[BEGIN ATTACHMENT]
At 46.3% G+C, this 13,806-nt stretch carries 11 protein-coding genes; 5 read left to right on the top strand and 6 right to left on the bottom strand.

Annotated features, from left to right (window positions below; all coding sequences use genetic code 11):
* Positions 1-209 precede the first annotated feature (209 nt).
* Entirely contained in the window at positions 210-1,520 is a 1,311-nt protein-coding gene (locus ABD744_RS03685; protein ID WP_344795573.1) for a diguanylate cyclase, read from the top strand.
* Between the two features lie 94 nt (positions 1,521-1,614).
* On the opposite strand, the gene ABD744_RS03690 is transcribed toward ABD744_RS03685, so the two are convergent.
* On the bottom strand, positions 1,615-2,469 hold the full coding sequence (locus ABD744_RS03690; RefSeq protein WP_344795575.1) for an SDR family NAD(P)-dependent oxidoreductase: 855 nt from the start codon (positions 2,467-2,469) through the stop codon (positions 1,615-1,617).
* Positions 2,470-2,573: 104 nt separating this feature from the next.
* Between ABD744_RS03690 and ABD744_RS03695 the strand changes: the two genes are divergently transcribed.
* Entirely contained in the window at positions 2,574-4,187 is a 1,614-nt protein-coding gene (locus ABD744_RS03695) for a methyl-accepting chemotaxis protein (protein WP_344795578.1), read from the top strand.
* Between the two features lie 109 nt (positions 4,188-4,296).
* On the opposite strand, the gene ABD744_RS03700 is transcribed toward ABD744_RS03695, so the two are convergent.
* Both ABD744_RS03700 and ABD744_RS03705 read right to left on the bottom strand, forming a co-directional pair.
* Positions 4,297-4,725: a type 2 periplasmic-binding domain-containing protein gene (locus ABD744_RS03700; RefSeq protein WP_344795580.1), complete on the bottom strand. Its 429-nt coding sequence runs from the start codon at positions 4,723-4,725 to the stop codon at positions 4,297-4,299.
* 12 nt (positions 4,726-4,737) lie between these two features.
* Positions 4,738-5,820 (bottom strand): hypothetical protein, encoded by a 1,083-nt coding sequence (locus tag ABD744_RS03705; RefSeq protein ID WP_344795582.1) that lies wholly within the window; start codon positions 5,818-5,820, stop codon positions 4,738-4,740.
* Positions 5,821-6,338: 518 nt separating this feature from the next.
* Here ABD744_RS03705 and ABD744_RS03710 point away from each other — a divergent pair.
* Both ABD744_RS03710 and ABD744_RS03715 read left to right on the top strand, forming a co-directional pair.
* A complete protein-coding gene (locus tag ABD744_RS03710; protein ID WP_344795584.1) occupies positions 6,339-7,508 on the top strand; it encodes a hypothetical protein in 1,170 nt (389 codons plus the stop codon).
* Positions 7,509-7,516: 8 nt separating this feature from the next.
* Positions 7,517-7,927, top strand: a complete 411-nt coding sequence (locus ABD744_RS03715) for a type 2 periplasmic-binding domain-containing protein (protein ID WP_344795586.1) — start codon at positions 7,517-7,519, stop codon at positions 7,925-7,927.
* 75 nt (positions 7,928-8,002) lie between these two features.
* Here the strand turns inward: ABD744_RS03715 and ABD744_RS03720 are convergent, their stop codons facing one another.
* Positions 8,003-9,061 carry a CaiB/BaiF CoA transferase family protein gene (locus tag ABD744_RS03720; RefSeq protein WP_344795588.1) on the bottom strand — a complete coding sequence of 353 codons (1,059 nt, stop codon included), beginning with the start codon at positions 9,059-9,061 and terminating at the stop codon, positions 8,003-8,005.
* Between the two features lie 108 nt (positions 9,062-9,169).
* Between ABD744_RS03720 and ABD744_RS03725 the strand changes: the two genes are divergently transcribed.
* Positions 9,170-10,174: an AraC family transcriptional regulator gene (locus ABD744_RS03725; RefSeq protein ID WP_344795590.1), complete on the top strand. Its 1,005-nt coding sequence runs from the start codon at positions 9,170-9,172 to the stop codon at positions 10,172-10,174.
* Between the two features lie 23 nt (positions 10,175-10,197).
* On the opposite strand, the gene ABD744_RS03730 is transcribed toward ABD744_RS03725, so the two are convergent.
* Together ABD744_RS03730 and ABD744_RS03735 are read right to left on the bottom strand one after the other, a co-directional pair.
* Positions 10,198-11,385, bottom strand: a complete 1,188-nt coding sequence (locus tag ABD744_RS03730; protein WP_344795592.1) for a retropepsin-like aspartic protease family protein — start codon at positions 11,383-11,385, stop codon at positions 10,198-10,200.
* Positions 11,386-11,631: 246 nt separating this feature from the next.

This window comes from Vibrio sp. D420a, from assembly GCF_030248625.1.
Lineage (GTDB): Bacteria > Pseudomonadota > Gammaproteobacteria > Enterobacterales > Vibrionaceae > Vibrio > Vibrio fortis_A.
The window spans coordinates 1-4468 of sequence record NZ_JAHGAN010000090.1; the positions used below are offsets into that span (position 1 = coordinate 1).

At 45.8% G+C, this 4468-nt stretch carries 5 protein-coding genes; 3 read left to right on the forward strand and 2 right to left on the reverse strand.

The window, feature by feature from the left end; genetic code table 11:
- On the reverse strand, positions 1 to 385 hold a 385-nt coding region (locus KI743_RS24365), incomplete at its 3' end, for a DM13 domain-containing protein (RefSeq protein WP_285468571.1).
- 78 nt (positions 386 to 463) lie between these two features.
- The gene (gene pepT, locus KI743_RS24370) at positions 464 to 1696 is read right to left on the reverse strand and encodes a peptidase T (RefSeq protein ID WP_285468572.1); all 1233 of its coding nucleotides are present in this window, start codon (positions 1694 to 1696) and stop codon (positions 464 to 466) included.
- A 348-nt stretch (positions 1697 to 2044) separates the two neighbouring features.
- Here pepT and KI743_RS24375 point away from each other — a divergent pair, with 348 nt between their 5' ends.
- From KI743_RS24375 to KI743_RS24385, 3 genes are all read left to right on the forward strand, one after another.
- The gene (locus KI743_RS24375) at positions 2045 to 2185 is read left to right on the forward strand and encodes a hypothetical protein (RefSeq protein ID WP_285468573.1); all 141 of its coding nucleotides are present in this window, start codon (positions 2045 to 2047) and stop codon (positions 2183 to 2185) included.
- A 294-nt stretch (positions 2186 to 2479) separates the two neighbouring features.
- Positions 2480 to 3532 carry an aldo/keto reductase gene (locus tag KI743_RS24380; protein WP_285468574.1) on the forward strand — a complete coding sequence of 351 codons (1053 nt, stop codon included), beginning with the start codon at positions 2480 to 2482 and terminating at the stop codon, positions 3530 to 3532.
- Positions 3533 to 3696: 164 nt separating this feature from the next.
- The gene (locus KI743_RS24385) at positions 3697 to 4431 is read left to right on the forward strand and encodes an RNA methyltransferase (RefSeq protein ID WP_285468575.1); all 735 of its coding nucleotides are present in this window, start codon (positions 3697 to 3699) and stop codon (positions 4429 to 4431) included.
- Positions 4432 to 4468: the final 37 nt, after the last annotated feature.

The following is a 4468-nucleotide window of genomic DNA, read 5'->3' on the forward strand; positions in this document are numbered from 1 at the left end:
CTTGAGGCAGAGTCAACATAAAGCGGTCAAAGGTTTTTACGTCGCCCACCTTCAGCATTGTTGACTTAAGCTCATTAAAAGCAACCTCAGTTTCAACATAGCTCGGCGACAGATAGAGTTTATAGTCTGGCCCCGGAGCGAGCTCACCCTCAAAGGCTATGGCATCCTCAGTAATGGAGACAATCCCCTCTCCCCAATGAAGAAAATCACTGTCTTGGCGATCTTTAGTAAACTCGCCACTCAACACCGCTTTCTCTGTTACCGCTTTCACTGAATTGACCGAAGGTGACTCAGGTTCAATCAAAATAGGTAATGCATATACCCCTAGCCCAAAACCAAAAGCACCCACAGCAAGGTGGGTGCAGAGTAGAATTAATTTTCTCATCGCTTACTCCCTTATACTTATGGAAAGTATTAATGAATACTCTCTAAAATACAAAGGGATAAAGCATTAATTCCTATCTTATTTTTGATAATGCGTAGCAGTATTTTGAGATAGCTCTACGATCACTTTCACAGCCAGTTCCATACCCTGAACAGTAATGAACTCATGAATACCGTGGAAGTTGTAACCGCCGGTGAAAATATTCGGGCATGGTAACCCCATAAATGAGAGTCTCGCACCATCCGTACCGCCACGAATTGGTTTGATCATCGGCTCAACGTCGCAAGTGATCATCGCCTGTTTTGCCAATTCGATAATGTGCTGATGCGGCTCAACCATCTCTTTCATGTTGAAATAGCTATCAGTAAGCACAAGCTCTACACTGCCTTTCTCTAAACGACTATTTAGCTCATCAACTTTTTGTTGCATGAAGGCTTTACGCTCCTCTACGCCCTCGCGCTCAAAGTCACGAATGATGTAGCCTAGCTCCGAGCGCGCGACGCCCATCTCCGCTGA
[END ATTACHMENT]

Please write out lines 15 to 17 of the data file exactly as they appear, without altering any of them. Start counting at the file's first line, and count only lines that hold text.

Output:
* 12 nt (positions 4,726-4,737) lie between these two features.
* Positions 4,738-5,820 (bottom strand): hypothetical protein, encoded by a 1,083-nt coding sequence (locus tag ABD744_RS03705; RefSeq protein ID WP_344795582.1) that lies wholly within the window; start codon positions 5,818-5,820, stop codon positions 4,738-4,740.
* Positions 5,821-6,338: 518 nt separating this feature from the next.